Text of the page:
Captains would be required to provide crew with personal floatation devices
The Government of New Brunswick is looking at amending its Occupational Health and Safety Act so that fishing vessels would be considered a “place of employment.”
“Captains will have legislated safety obligations and will be bound by general duty principles to provide healthy and safe workplaces,” said WorkSafeNB. “They will have access to WorkSafeNB prevention resources for advice and enforcement, leading to safer workplaces.”
The job of a fish harvester is 14 times more deadly than that of a police officer, the agency said. Additionally, fishing deaths today are as frequent as they were in 1999, according to the Transportation Safety Board of Canada.
Although fishers work in environments that are largely unsupervised and can be very dangerous, health and safety can be a bit of a tough sell to workers in the industry, said Brian Johnston, partner at Stewart McKelvey in Halifax.
“A lot of fisher people are fiercely independent. It’s in their blood, they have been engaged in this activity for generations, they have grown up in it and the intrusion at times of health and safety roles that may be immediately accepted in other work environments doesn’t culturally fit easily on a fishing vessel,” he said.
It’s important that any OHS changes made be practical for the fishing industry.
“It’s a challenge at times to apply the same sensible health and safety rules that you may see in a plant that’s easily monitored and easily accessible to a fishing vessel that is operating 100 miles offshore,” Johnston notes.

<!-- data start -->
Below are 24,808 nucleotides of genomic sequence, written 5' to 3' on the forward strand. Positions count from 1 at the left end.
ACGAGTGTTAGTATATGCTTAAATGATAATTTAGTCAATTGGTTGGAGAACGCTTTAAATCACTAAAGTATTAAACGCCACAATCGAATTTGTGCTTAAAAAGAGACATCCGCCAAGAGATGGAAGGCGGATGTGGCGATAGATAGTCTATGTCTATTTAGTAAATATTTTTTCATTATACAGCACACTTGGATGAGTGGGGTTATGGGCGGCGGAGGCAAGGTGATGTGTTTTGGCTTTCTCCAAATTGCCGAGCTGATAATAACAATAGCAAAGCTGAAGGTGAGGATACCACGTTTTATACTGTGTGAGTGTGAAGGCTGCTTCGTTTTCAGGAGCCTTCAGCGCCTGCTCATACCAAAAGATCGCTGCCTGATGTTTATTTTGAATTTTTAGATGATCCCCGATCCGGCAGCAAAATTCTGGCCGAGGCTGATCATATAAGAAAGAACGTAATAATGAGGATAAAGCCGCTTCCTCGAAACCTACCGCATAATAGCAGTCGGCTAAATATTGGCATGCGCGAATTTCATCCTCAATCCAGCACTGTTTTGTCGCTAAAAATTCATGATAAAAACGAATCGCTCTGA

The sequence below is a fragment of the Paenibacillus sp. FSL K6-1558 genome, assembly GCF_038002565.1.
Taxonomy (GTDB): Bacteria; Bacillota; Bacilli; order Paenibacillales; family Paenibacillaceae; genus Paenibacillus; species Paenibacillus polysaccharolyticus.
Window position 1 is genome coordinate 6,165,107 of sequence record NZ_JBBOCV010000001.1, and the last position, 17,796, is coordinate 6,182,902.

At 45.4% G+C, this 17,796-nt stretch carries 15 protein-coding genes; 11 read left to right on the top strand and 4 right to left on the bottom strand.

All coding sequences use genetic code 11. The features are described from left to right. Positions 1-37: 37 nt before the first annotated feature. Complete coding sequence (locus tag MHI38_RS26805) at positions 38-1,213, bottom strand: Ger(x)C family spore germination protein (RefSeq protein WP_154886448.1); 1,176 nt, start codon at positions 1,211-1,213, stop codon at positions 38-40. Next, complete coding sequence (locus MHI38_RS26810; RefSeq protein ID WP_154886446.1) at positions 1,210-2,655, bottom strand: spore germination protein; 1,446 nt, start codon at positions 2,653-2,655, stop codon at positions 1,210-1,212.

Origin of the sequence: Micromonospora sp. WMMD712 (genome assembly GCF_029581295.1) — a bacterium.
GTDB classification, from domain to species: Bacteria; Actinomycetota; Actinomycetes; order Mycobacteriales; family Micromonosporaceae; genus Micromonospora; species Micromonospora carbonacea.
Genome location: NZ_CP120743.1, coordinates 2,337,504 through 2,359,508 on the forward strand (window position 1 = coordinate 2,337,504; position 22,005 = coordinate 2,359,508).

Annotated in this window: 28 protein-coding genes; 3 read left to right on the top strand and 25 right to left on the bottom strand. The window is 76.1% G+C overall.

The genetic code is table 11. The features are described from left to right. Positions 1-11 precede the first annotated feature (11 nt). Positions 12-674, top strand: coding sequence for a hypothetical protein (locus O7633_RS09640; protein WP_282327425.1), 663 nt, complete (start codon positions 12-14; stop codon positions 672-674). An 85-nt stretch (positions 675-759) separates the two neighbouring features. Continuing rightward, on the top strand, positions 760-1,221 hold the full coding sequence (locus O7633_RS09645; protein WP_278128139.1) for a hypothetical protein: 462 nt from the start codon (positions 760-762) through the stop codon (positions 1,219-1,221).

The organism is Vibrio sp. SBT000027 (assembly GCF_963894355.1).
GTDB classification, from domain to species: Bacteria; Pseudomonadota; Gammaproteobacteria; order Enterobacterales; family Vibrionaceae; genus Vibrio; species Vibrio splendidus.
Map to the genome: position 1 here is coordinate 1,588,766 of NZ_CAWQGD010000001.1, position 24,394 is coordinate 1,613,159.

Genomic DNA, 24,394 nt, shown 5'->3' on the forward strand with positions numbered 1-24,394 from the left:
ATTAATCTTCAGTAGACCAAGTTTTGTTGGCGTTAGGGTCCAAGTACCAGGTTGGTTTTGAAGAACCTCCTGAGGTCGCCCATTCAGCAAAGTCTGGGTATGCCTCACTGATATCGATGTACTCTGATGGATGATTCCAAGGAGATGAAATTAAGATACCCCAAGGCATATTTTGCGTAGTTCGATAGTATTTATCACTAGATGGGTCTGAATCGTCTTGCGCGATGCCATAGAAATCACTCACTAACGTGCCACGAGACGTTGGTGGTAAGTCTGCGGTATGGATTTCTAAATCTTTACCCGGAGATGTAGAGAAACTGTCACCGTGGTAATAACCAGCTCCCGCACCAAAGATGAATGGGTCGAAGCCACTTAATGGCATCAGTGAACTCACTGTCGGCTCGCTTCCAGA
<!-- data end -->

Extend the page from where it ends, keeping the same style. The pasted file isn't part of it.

Once fishing vessels are considered a place of employment, captains will be required to provide their crew with PFDs and lifejackets approved by Transport Canada, and it would be mandatory to wear these on fishing vessels. The Transportation Safety Board of Canada urged New Brunswick to require PFDs on board all commercial fishing vessels in July 2017, after two fishermen who were not wearing PFDs died in the previous year aboard a lobster boat.
In order for any regulatory changes to be successful in the commercial fishing industry, the community has to come together and support safety initiatives.
“The act needs to change to make fishing safer for crews and their captains,” WorkSafeNB said. “Their families would rest a little easier knowing there are rules in place to protect their loved ones’ well-being.”
WorkSafeNB has issued draft proposals to amend the OHSA and has collected feedback from the public on those amendments.